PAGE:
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BWW Review: Israeli Star Sasson Gabay Revisits His Film Role in Broadway's THE BAND'S VISIT

The last time an actor appeared in a Broadway musical playing a role he had previously essayed on film, it was 1983, when Anthony Quinn opened in the revival of ZORBA. Sharing that unusual distinction with him now is Israeli actor Sasson Gabay who has taken over as leading man of this past season's 10-time Tony winning musical, THE BAND'S VISIT.

BWW Review: Israeli Star Sasson Gabay Revisits His Film Role in Broadway's THE BAND'S VISIT
Sasson Gabay and Katrina Lenk
(Photo: Evan Zimmerman for MurphyMade)

It was 2007 when Gabay appeared on the screen as Tewfiq, the soft-spoken conductor with a troubled past who leads an Egyptian police orchestra which is headed to play a concert at an Arab cultural center in the Israeli city of Petah Tikva. Through a language miscommunication, they end up taking a bus to the fictional village of Bet Hatikvah, a desolate desert locale.

Once arriving, they're informed of their error by Dina, a former dancer, now owner of a run-down café that serves as the uneventful village's gathering spot. Lonely and bored with her lot in life, Dina, dryly replies to Tewfiq's inquiry about the cultural center, "No. Not culture, not Israeli culture, not Arab, not culture at all."

As with director/screenwriter Eran Kolirin's work, Itamar Moses' graceful, simmering-with-subtext book and David Yazbek's captivating score, which filters Israeli and Arabic styles into plot-and-character theatre music, gently tells how cultures mix and understandings are achieved when several of Bet Hatikvah's residents take in the stranded travels whose proper bus doesn't leave until the next morning.

The main focus is on the evening Tewfiq and Dina spend getting acquainted, as she grows fascinated with this quiet, soulful man as he hesitantly opens up to her while keeping a respectful distance.

Katrina Lenk, who opened in THE BAND'S VISIT both on Broadway and in the musical's previous Off-Broadway run with the Atlantic Theatre Company, and who recently won a Tony for her efforts, continues to give an enthralling performance, playing Dina as a complex woman flourishing with intelligence and sensuality, longing to turn her life around.

Also awarded with a Tony, Tony Shaloub, an actor well known to American audiences for playing warm, sensitive men, opened as Tewfiq both on Broadway and off. Though more than 20 years older than Lenk, Shaloub's soft features and modest presence made the age difference between them seem not so great, and their story took on the essence of a woman offering intimacy to a man who desires her, but who may not be ready due to unhealed emotional wounds.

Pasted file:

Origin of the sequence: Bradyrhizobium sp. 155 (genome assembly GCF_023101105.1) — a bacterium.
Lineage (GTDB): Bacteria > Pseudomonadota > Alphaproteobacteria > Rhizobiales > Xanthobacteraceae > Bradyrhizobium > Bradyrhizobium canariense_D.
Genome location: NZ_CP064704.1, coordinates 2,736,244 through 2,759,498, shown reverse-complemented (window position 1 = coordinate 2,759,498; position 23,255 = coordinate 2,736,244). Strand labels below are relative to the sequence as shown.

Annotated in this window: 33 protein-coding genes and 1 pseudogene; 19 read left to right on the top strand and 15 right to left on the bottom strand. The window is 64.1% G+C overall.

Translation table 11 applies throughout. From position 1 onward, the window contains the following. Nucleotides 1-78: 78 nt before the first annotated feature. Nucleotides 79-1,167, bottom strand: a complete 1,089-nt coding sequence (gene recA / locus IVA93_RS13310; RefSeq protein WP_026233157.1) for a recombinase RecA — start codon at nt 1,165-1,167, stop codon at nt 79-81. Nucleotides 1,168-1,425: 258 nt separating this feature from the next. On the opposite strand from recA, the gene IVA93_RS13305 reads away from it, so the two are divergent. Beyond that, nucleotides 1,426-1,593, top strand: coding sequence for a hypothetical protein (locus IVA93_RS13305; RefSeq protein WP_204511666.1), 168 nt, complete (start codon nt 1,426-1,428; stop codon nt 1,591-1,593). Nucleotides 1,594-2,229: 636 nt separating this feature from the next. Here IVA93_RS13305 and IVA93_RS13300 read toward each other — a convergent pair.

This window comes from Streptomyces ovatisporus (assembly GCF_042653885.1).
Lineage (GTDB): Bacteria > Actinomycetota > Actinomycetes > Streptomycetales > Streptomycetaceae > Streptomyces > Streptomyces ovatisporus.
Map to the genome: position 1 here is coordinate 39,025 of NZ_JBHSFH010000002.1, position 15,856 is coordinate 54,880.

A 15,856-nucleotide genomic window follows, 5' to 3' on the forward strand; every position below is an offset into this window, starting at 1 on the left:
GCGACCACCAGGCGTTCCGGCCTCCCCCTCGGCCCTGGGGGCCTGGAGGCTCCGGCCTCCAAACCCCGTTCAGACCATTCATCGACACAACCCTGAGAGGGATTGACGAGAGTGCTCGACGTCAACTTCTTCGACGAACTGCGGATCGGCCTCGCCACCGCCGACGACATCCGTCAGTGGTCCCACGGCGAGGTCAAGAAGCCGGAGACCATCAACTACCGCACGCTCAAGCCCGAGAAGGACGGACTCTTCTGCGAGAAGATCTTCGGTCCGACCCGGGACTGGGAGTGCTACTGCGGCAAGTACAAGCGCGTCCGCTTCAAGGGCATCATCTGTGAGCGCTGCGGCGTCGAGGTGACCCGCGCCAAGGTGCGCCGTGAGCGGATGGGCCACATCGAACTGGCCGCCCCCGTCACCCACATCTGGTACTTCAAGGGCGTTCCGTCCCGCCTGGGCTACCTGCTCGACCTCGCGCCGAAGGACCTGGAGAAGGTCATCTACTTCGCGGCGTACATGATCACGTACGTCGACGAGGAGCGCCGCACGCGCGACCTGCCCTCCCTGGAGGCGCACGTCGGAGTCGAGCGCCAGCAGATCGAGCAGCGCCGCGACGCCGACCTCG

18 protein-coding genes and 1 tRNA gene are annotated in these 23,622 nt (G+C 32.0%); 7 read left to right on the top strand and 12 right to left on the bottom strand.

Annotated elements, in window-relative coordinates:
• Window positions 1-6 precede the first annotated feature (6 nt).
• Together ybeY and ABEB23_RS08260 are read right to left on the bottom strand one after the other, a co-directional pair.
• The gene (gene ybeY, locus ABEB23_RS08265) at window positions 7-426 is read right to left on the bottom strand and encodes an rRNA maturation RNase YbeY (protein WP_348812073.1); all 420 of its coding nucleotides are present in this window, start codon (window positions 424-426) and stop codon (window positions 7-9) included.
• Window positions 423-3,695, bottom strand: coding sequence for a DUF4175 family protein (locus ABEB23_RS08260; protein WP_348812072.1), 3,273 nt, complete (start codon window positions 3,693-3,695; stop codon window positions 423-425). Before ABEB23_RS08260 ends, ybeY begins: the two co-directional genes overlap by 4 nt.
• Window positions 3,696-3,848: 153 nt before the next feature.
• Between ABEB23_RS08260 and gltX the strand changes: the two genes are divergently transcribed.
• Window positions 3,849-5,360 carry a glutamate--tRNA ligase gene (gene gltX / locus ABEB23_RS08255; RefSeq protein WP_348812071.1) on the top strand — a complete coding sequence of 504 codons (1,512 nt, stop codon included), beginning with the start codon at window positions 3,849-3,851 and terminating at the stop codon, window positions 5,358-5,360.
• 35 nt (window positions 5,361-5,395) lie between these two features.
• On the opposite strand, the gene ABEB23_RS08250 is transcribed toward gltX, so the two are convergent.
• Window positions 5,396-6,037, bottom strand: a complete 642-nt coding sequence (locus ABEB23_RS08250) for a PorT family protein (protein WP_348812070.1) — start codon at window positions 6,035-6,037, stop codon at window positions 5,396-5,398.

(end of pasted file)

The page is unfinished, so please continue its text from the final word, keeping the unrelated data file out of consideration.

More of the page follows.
Gabay, however, is a bit older than Shaloub, and his sterner features and wearier presence create a greater age difference between the two characters. Though Lenk's Dina shows no less interest in the man, the fascination he returns is more of a fatherly admiration. He certainly conveys longing, and in time the audience learns of its nature, but his avoidance of her flirtations appears to come from a man who has decided that a certain aspect of his life is over.

BWW Review: Israeli Star Sasson Gabay Revisits His Film Role in Broadway's THE BAND'S VISIT
Sasson Gabay (right) and Company
(Photo: Evan Zimmerman for MurphyMade)

This more guarded approach to the character makes it all the more heartbreaking when Tewfiq, at Dina's insistence, sings her an old Arabic song and shows her how he conducts the orchestra. We see music as the only part of Tewfiq's life that brings him comfort and the feeling that he is in control. It is truly aching to watch.

The rest of the Broadway company remains intact from opening night, with David Cromer's Tony-winning direction treating each fragment of life depicted with loving, compassionate realism.

Another Tony winner, Ari'el Stachel, continues to delight as the trumpet-playing self-styled ladies' man Haled, who asks every attractive woman he meets if she knows Chet Baker and then launches into a few bars of "My Funny Valentine."

And there's great empathy in the scenes between new parents Itzik (John Cariani) and Iris (Kristen Sieh), as the father's inability to keep a job has put a strain on their marriage.

THE BAND'S VISIT begins and ends with the modest description of it's story, "Once not long ago group of musicians came to Israel from Egypt. You probably didn't hear about it. It wasn't very important."

But what is very important, is that a small, intelligently written musical that speaks to quiet human emotions can still find an audience on Broadway.

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From This Author Michael Dale

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